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 Literary London 28–29 June 2018


‘Conflict and Resolution’

Hosted by the Institute of English Studies, University of London 
U-155 exhibited near Tower Bridge in London after the 1918 Armistice

Conference Programme


Confirmed plenary speakers:

Prof Max Saunders

King’s College London

Dr Laura Schwartz

University of Warwick

David Caute

author of The Year of the Barricades: A Journey through 1968


Proposals are invited for papers, comprised panels, and roundtable sessions, which consider any period or genre of literature about, set in, inspired by, or alluding to central and suburban London and its environs, from the city’s roots in pre-Roman times to its imagined futures. While the main focus of the conference will be on literary texts, we actively encourage interdisciplinary contributions relating film, architecture, geography, theories of urban space, etc., to literary representations of London. Papers from postgraduate students are particularly welcome for consideration.

2018 is the centenary year of the end of the First World War and the start of female suffrage in the United Kingdom. It also marks a half century since 1968, a year of social and political convulsions across the globe. Possible topics that might be addressed at the 2018 conference include:

  • London, the world wars and their legacies
  • The city as home front during distant conflict
  • Imaginative engagements with London’s memorials and commemorative practice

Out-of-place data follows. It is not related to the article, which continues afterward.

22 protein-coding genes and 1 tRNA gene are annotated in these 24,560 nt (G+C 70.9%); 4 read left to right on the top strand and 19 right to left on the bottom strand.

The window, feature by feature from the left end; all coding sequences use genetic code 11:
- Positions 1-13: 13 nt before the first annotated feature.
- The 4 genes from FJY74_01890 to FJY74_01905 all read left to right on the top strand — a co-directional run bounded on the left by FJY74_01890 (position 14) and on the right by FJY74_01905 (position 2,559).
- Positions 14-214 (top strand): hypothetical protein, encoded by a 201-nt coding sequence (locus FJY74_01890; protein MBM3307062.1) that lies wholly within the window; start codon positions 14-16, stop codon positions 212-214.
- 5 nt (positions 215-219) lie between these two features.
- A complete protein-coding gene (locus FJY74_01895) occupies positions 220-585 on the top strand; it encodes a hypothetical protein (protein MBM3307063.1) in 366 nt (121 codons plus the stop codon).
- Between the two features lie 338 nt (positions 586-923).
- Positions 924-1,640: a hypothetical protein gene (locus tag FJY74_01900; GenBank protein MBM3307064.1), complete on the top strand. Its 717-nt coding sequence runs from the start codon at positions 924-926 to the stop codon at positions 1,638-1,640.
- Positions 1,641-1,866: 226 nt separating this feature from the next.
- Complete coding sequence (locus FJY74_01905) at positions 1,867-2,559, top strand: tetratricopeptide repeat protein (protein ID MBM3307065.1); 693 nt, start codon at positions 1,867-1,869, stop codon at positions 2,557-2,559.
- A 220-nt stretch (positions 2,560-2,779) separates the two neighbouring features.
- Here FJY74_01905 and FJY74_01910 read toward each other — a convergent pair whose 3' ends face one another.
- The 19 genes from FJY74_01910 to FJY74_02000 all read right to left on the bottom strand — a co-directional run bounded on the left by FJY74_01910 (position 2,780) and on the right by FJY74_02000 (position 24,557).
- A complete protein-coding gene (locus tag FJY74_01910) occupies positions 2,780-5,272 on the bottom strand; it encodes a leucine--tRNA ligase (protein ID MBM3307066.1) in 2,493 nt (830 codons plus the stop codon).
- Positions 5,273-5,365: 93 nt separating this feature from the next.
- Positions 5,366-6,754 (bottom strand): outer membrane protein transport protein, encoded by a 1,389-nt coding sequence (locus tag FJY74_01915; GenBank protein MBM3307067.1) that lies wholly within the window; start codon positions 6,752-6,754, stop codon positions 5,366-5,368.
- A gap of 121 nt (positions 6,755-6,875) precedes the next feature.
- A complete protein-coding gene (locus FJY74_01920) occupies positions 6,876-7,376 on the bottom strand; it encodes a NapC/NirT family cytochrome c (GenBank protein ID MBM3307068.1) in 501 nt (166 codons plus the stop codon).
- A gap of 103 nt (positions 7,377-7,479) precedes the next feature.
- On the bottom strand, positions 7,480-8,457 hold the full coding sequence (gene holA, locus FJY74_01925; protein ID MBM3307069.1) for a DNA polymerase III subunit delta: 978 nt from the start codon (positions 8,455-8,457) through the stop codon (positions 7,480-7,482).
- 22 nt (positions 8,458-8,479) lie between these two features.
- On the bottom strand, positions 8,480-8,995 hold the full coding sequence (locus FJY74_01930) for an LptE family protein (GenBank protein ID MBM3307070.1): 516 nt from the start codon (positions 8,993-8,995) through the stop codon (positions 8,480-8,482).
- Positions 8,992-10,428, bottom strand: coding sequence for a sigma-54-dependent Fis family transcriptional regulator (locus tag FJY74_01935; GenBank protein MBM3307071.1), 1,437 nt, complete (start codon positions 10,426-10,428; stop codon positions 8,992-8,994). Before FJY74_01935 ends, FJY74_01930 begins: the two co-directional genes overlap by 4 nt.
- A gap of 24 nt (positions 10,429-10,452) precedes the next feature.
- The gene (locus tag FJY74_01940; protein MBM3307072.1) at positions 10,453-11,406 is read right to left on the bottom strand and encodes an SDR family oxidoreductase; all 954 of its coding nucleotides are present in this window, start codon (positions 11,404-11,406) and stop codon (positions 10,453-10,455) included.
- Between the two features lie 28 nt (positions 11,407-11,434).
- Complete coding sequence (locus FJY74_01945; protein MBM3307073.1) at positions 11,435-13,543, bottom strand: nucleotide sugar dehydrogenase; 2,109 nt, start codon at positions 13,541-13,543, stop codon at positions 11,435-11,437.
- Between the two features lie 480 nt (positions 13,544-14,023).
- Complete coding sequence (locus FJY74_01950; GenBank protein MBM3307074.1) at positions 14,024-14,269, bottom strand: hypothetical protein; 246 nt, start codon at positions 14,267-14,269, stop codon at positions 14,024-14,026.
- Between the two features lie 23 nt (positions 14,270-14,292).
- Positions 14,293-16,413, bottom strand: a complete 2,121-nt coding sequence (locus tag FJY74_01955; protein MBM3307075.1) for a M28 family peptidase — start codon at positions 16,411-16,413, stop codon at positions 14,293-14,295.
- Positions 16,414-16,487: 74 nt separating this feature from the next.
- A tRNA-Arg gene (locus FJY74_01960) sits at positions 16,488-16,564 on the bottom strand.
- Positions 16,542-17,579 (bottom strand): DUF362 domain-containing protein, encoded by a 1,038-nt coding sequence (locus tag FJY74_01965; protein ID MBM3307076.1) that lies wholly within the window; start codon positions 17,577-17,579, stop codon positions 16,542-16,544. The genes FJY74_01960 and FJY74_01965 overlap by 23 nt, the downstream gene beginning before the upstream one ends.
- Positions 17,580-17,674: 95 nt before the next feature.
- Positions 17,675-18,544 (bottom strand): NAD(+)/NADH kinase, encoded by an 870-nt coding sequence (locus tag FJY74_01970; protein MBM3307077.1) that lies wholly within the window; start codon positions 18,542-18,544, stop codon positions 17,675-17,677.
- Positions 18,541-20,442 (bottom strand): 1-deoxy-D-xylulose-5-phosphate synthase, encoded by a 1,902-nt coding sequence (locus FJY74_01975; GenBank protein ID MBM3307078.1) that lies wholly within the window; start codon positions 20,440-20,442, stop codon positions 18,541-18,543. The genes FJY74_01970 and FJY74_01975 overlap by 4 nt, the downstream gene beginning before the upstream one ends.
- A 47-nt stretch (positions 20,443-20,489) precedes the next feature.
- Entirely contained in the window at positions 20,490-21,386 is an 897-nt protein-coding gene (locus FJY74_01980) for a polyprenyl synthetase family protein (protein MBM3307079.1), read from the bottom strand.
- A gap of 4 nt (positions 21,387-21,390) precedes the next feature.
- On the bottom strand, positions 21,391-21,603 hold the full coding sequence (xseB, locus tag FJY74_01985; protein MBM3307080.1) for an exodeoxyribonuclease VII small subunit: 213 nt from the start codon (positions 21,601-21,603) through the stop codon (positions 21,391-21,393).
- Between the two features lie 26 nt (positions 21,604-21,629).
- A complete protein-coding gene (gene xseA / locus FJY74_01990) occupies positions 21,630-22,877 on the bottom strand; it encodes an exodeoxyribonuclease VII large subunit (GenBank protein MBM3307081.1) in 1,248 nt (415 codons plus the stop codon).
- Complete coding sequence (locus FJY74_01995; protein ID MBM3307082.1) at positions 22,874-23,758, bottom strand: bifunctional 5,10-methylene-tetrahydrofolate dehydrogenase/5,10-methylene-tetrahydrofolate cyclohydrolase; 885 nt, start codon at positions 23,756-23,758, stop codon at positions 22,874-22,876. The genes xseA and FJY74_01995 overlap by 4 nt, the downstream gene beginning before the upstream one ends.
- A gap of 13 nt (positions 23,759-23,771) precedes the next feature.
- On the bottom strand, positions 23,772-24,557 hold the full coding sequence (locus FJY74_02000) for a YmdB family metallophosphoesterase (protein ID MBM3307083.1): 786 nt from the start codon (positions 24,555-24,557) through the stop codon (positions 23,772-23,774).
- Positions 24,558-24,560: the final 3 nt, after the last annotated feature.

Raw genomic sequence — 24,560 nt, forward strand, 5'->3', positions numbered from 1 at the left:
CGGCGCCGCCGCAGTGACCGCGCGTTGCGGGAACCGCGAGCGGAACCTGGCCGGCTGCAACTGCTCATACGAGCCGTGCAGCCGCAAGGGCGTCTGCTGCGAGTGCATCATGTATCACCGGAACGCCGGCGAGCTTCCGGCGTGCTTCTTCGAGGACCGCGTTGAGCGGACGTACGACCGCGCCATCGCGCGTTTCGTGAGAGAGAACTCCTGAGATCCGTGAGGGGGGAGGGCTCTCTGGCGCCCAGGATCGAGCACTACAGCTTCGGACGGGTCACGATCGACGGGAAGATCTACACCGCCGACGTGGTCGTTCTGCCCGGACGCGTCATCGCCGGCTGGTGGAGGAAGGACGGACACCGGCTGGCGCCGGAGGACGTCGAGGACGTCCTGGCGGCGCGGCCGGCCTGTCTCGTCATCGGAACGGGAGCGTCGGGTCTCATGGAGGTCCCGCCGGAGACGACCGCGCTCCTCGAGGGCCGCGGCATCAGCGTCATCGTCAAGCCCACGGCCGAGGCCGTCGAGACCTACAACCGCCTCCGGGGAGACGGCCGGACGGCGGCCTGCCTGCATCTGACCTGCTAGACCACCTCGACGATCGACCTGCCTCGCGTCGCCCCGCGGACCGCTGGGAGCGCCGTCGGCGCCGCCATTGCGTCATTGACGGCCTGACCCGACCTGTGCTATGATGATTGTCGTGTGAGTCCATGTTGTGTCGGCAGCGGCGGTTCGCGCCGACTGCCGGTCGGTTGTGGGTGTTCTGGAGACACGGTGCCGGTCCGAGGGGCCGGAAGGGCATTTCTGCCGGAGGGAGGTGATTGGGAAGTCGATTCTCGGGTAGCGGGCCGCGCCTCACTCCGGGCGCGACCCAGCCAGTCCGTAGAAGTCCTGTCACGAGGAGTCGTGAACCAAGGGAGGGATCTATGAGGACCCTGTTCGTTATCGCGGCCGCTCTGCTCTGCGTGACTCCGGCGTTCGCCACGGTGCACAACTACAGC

• Guardsmen, Royal Arsenal and Navy Dockyards: the capital’s military presence in literature
  • Struggles for suffrage and social justice
  • The London Dockworkers’ Strike of 1889 and the rise of the labour movements
  • The cultural materials of propaganda, protest and policing
  • When the world took to the streets: London’s 1968
  • Flashpoints over nationality and race: Evil May Day, the Battle of Cable Street, the Notting Hill Race Riots etc.
  • Contesting and celebrating sexuality on the city streets from the Bawdy House Riots to Gay Pride
  • Conflict and resolution in historical narrative: the literature of the Revolution and Restoration
  • Satires of London Life – and the personal, social, and political conflicts which produce them
  • Theatre and cinema wars
  • Conflicted Londoners: from William Blake, Henry Jekyll, J. Alfred Prufrock and Anna Wulf to Boris Johnson
  • Conflict and resolution in London-set genre fiction: thrillers, spy stories, romance, ‘future-war’ fiction



Submission deadline: 16 April 2018


Submit a paper proposal

Submit a panel proposal

Submit a roundtable proposal